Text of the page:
1

I need help with learning how to shoot videos for real estate. My first problem is that I am not strong enough to manage the camera without it shaking or picking up my walking movements. I purchased the Glidecam Smooth shooter and I still can't get videos that are smooth. (ok, so I am a weakling). So that's my first problem... the 2nd is that I need to know from everyone else their suggestions for the best camera for the job. I am currently using Canon 5d Mark II. One of the biggest problems is that when I pass a window the exposure goes crazy and the focus gets blurry.

I know I'm asking a lot here, but ugh, help...

3
  • A tripod with wheels might help if you're rolling on on smooth, flat surfaces. If you already have a tripod, buy some wheels for it. – Manly Nov 16 '16 at 19:25
  • 2
    Getting a shoulder rig or some type three point contact with your body makes the movement smoother, other options are the tripod one wheels as prev advised. 2nd part of the question DONT use auto for exposure or focus, do it all manually, if your exposing for indoors as soon as an outside source (window, open door, etc) it will blow out the exposure as it is much brighter, simple fix is to avoid these so planning your shots is a big must here. Otherwise just live with the bright parts as unless you start using skrims or blackouts outside the building you are going to run into these issues. – Adam Mann Pro Nov 17 '16 at 10:38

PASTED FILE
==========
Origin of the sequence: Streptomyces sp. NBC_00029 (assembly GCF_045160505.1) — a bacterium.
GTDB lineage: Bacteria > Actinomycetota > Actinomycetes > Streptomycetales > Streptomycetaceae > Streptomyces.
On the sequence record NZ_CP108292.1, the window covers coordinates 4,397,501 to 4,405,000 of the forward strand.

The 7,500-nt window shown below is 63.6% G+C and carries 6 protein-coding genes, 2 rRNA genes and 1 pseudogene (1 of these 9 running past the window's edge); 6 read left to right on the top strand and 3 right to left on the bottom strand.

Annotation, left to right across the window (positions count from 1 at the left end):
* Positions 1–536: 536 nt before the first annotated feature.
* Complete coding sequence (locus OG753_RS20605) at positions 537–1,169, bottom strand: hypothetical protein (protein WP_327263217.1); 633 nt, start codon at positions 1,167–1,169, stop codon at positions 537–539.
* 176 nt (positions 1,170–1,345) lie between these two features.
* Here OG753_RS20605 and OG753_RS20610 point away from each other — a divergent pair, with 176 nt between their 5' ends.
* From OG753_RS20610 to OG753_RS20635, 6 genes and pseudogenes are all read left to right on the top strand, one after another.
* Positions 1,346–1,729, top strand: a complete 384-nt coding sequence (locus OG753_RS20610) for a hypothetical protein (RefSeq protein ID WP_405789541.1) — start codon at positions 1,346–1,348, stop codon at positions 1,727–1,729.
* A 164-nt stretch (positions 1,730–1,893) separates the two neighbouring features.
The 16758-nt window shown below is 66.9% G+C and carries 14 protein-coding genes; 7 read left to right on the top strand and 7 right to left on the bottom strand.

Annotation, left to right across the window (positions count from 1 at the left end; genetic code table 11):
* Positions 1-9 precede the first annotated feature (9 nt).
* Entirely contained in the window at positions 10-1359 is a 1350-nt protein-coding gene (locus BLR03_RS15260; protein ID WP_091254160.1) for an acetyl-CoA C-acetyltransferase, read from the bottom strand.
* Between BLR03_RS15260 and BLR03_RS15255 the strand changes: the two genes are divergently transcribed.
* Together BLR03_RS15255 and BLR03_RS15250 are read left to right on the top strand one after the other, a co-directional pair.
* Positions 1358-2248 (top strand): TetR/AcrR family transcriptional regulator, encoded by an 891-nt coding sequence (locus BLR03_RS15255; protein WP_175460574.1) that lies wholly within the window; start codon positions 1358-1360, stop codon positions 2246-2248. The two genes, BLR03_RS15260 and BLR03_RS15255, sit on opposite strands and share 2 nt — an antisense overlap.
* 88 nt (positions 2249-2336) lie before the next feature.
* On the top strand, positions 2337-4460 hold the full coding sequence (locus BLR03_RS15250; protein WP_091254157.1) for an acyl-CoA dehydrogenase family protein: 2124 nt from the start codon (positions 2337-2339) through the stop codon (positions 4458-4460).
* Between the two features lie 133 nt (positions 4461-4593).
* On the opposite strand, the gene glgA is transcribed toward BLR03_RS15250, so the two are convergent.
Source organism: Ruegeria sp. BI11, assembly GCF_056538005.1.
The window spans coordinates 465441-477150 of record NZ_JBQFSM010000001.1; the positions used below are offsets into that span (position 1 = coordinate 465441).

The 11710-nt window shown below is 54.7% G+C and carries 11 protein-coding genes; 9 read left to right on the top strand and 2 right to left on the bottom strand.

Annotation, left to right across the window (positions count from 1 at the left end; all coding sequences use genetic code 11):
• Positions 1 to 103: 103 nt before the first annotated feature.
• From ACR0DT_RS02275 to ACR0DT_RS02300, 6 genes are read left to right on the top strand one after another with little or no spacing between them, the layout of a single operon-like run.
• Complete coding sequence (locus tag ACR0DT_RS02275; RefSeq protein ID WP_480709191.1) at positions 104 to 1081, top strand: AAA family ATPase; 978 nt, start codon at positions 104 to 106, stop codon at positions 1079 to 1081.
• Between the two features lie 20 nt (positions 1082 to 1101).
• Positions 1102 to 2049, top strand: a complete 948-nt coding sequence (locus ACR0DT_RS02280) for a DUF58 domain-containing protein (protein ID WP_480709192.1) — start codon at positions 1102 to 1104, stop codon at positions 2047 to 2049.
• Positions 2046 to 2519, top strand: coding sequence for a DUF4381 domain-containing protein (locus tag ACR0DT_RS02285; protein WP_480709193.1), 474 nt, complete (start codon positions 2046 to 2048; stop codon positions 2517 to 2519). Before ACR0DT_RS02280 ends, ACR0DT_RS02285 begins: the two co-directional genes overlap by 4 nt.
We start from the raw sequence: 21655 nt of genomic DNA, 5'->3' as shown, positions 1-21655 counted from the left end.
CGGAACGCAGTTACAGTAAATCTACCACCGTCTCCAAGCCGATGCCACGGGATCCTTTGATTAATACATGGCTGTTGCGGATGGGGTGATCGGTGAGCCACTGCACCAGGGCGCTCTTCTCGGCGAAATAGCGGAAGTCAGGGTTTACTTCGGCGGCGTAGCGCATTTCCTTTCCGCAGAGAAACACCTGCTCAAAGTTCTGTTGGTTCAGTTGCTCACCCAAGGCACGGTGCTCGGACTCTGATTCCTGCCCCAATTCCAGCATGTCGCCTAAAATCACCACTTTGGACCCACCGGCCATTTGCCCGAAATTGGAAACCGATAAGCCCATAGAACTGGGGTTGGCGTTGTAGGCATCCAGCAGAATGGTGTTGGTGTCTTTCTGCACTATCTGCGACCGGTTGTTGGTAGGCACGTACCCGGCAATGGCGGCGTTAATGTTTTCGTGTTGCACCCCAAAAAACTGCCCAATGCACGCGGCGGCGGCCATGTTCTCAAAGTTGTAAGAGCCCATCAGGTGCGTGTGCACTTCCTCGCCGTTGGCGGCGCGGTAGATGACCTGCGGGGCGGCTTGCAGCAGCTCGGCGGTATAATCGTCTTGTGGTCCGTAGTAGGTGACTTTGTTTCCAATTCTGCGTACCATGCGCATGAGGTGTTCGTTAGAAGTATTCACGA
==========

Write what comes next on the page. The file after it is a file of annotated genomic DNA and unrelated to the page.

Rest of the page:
• 1
    Wheels are only as smooth as the floor. It's actually quite difficult to get a rolling camera mount really steady, hence the way dollies go on tracks. Keep the lens as wide as you can, a long lens increases camera shake. Most real estate photography uses crazy wide lenses anyway, so this shouldn't be a problem - borrow one of the super wide lenses of the stills camera person and see how that looks. – stib Nov 17 '16 at 11:45
3

I never tried this myself, but I believe attaching a camera firmly to a tripod with wheels or putting the Glidecam Smooth Shooter onto a car or something sturdy with wheels might work for you.

1

Getting a shoulder rig or some type three point contact with your body makes the movement smoother, other options are the tripod one wheels as prev advised. 2nd part of the question DONT use auto for exposure or focus, do it all manually, if your exposing for indoors as soon as an outside source (window, open door, etc) it will blow out the exposure as it is much brighter, simple fix is to avoid these so planning your shots is a big must here. Otherwise just live with the bright parts as unless you start using skrims or blackouts outside the building you are going to run into these issues.

0

I use a dji ronin mx easy to use and setup supports most dslrs i used it to run along side bikes and cars and the image stays steady. Can buy for around £1300 or about £200 to hire for a day. Great for getting smooth shots can also have a second operator to operate the gimbal and controlled from an app. heres an example of what i shot on it

enter image description here

Your Answer

By clicking “Post Your Answer”, you agree to our terms of service, privacy policy and cookie policy

Not the answer you're looking for? Browse other questions tagged or ask your own question.